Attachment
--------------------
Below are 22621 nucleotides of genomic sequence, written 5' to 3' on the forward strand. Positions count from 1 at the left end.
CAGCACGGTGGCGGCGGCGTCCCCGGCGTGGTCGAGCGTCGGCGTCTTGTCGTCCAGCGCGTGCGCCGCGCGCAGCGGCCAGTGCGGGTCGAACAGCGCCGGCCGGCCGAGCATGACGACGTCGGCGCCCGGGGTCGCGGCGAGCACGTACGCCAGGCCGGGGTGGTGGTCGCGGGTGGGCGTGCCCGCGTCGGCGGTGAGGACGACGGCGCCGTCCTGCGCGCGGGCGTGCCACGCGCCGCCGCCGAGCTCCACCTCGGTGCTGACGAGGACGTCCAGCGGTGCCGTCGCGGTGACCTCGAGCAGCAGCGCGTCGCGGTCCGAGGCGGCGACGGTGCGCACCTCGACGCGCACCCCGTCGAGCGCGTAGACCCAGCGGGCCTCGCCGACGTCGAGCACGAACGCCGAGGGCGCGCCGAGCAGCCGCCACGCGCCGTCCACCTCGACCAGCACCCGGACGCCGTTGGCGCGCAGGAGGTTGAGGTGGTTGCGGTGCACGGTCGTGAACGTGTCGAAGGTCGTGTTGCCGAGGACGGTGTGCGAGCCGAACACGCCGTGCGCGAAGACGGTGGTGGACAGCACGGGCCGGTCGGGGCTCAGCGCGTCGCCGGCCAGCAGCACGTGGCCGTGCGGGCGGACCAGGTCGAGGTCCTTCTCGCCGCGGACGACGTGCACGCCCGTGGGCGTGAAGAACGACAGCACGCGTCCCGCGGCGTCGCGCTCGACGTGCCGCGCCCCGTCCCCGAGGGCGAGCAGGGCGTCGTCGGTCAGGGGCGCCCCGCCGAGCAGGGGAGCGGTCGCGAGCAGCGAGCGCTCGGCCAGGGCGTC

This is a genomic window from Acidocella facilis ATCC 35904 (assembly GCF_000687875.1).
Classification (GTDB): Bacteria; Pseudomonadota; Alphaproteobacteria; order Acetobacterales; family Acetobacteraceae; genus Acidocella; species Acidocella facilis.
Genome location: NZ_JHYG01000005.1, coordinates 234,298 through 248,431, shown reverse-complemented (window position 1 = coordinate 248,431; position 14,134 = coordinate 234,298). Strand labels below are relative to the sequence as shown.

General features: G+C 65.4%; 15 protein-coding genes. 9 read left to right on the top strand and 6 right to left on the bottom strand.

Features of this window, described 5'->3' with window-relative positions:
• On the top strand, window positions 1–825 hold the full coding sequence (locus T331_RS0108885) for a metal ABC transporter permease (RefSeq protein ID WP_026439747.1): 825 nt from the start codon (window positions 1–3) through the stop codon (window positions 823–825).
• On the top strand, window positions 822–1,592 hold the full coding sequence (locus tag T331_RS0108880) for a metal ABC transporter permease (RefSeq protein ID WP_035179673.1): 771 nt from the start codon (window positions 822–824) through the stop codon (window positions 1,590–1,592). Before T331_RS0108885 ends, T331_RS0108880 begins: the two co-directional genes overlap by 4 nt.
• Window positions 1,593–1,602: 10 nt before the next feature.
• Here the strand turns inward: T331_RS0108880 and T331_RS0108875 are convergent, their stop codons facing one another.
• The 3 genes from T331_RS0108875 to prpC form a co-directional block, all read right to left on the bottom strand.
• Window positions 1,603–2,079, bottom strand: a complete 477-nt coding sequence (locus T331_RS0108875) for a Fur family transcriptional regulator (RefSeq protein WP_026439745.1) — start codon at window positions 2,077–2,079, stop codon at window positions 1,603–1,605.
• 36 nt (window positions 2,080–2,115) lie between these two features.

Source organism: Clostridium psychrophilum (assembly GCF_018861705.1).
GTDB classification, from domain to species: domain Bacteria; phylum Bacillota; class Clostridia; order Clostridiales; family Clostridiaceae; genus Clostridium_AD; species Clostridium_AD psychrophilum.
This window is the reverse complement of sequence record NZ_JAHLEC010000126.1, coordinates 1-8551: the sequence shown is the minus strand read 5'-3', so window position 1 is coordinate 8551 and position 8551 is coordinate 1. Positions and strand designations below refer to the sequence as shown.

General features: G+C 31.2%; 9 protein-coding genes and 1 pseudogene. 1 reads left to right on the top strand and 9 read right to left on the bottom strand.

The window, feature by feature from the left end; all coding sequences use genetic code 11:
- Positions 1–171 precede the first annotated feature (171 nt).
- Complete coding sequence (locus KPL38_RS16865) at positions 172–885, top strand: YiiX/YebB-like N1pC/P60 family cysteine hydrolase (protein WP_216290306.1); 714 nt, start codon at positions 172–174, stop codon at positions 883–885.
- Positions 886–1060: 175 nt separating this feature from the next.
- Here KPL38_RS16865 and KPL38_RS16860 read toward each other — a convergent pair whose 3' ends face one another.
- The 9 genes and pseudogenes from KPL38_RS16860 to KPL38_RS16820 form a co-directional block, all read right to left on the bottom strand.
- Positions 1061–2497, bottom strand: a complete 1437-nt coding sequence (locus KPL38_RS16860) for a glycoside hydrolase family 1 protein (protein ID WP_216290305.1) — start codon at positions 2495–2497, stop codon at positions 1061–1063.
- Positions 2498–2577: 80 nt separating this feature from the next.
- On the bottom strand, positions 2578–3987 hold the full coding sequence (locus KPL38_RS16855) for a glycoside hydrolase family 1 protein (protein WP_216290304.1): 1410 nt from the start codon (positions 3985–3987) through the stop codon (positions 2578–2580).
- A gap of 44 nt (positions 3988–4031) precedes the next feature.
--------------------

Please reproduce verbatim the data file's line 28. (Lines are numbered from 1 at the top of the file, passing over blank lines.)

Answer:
- A gap of 44 nt (positions 3988–4031) precedes the next feature.